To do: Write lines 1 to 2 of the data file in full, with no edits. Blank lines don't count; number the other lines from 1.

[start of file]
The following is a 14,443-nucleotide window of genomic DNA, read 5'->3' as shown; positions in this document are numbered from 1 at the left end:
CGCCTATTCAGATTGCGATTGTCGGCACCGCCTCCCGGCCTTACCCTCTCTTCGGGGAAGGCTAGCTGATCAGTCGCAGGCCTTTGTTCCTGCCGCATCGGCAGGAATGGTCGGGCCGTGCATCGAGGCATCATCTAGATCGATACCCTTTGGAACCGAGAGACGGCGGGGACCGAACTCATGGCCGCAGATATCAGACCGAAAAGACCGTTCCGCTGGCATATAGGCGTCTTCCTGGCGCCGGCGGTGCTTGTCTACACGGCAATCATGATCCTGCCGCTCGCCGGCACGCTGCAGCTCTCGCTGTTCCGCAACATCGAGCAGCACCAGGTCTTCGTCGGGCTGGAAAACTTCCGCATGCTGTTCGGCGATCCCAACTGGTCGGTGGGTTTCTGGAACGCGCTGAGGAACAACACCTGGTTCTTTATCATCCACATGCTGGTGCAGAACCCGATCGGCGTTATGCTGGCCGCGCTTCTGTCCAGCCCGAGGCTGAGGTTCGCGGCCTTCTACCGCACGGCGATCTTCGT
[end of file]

The following is a 14,443-nucleotide window of genomic DNA, read 5'->3' as shown; positions in this document are numbered from 1 at the left end:
CGCCTATTCAGATTGCGATTGTCGGCACCGCCTCCCGGCCTTACCCTCTCTTCGGGGAAGGCTAGCTGATCAGTCGCAGGCCTTTGTTCCTGCCGCATCGGCAGGAATGGTCGGGCCGTGCATCGAGGCATCATCTAGATCGATACCCTTTGGAACCGAGAGACGGCGGGGACCGAACTCATGGCCGCAGATATCAGACCGAAAAGACCGTTCCGCTGGCATATAGGCGTCTTCCTGGCGCCGGCGGTGCTTGTCTACACGGCAATCATGATCCTGCCGCTCGCCGGCACGCTGCAGCTCTCGCTGTTCCGCAACATCGAGCAGCACCAGGTCTTCGTCGGGCTGGAAAACTTCCGCATGCTGTTCGGCGATCCCAACTGGTCGGTGGGTTTCTGGAACGCGCTGAGGAACAACACCTGGTTCTTTATCATCCACATGCTGGTGCAGAACCCGATCGGCGTTATGCTGGCCGCGCTTCTGTCCAGCCCGAGGCTGAGGTTCGCGGCCTTCTACCGCACGGCGATCTTCGT